The Financial Times, November 02, 2007
Bosnia prime minister resigns amid tension
Bosnia-Herzegovina's prime minister resigned on Thursday, claiming the situation in the country was "absurd" and that international interference had rendered him as ineffectual as cartoon character Bart Simpson in leading his country.
Nikola Spiric resigned in protest against measures by Miroslav Lajcak, the international high representative, to streamline decision-making in the ethnically divided state. "Bosnia-Herzegovina is absurd," he later told Serbian television. "If the international community always supports the high representative and not the institutions of Bosnia-Herzegovina, then it doesn't matter if I am the head of that state, or Bart Simpson."
Mr Spiric, a member of the largest ethnic Serb-dominated party, said executive powers "cannot be held by the international community while I'm supposed to be taking over responsibilities".
His clash with Mr Lajcak follows months of mounting tensions among the three main ethnic groups, in spite of consensus that reforms were needed to bring the country closer to the European Union.
Neighbouring Serbia has drawn irate responses from western governments this week for interfering in Bosnian affairs, especially after Vojislav Kostunica, nationalist-leaning Serbian prime minister, compared the status of Bosnian Serbs with that of Serbia's disputed breakaway province Kosovo.
Mr Lajcak, who is also the EU envoy in Sarajevo, said Mr Spiric's resignation was "not a responsible action" in the tense political atmosphere, although the government could continue to work "in a technical mandate" until the three-member presidency discussed how to form a new government.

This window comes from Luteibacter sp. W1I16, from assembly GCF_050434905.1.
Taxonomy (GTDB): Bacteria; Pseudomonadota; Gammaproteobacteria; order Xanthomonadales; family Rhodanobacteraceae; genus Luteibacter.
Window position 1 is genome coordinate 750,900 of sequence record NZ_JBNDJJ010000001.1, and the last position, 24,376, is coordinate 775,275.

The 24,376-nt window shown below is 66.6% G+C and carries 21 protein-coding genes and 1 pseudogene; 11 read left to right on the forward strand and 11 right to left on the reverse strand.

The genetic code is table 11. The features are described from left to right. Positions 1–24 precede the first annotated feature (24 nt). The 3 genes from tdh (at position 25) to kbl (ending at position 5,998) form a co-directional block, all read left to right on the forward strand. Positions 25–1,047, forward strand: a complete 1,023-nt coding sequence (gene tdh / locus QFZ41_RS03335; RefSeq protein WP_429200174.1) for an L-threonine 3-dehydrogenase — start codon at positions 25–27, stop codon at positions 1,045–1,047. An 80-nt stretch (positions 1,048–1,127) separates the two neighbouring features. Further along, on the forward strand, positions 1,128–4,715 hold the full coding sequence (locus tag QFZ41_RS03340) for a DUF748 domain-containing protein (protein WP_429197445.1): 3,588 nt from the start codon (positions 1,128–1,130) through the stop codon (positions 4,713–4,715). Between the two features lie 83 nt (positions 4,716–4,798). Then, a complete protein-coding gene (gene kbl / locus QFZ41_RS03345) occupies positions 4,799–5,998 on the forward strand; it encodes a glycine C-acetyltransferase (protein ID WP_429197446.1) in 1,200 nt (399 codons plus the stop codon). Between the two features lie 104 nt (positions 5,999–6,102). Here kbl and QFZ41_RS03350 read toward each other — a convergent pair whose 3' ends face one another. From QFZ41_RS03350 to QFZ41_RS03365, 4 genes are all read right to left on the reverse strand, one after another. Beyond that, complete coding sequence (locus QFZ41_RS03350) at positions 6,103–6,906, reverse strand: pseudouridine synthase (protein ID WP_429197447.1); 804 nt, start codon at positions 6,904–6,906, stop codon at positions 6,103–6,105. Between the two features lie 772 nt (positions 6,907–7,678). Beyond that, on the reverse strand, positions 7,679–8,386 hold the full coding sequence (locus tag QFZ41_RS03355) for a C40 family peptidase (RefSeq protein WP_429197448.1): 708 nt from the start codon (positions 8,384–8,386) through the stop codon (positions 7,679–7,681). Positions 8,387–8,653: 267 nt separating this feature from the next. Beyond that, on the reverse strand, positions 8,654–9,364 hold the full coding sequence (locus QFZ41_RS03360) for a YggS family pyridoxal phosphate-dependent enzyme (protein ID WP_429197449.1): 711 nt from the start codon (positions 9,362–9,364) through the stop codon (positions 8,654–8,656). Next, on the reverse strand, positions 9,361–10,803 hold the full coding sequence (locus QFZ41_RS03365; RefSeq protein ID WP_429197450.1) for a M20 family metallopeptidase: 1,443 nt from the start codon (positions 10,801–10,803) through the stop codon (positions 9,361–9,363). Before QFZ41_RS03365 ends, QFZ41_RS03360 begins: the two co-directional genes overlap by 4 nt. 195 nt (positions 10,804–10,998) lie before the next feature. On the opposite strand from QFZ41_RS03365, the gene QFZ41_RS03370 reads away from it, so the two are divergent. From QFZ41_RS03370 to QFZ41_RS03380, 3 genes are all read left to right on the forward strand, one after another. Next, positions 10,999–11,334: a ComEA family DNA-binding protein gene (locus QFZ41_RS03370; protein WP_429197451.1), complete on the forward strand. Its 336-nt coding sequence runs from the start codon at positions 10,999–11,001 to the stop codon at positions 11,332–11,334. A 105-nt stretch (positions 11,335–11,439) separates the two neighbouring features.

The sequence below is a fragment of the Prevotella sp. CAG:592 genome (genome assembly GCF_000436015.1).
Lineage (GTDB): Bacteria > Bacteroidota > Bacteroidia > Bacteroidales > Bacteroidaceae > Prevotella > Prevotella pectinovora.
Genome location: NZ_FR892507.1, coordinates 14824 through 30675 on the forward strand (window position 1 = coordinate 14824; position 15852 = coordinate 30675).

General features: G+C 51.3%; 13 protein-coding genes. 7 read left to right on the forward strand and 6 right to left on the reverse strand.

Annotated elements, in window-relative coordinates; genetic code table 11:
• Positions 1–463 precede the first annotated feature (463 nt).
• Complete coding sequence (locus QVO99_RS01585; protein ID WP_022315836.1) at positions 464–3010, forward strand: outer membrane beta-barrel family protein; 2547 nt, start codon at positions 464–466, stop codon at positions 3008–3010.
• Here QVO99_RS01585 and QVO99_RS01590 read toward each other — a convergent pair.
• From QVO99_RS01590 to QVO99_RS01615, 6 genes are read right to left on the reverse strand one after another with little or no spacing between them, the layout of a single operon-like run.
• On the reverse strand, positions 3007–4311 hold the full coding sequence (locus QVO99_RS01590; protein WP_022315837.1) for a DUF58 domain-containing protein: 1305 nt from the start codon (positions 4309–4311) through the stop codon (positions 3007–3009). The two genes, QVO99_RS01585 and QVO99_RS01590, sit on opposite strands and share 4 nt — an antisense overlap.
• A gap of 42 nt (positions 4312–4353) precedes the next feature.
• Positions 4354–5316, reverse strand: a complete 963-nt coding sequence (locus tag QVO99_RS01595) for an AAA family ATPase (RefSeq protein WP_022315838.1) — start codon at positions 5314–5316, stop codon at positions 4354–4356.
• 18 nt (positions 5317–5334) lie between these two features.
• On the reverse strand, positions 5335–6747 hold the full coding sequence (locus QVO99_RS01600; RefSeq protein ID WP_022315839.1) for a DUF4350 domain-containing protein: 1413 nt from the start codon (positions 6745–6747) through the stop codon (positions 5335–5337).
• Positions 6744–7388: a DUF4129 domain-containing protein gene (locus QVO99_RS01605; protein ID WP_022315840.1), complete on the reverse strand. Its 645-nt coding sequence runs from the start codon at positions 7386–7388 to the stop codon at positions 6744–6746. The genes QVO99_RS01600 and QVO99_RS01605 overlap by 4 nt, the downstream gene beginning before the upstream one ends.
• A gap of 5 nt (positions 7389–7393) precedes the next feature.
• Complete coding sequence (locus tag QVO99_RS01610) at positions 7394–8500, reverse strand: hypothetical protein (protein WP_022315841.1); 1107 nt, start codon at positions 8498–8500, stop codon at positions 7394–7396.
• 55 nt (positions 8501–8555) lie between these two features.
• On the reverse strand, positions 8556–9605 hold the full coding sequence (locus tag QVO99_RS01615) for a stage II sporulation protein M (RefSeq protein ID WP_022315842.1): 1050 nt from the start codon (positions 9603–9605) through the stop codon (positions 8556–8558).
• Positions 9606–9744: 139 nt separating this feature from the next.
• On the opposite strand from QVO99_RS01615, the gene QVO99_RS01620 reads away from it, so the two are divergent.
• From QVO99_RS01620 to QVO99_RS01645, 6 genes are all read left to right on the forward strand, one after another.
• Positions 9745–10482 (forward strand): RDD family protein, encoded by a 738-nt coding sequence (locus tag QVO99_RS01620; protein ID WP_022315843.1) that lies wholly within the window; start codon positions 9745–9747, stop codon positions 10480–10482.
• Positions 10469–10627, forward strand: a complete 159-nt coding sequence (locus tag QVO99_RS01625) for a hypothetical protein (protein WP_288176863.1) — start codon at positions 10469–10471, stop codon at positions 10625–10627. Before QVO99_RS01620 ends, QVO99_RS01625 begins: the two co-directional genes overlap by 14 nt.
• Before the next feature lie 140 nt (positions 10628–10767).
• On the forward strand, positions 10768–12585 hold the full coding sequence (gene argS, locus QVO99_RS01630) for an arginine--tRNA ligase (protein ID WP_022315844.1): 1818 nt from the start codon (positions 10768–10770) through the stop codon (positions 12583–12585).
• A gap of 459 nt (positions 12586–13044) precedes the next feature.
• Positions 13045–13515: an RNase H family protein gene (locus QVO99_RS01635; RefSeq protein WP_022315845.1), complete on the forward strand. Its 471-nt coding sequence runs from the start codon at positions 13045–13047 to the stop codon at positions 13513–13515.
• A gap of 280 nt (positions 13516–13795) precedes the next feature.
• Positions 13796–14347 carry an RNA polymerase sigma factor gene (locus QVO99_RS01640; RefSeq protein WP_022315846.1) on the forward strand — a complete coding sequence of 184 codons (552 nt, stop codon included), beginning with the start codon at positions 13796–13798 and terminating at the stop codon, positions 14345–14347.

"The country needs functioning institutions for the reform processes to be re-launched," Mr Lajcak said. He had decreed amendments to voting in the multi-ethnic state-level cabinet two weeks ago so that members of one ethnic group could not obstruct decisions by being absent.
He said he would also impose similar procedural changes on the parliament of the weak central state. Serbs, concentrated in one of the two largely autonomous entities recognised under the 1995 Dayton peace treaty - the Serb Republic and the Muslim-Croat federation - objected to the measures as an attack on ethnic safeguards. The safeguards are part of the complex system preventing domination by the country's largest ethnic group, Bosniak Muslims.
Frane Maroevic, spokesman for Mr Lajcak, said Serb non-co-operation cast doubt on whether the international high representative's office could close in the middle of next year as planned.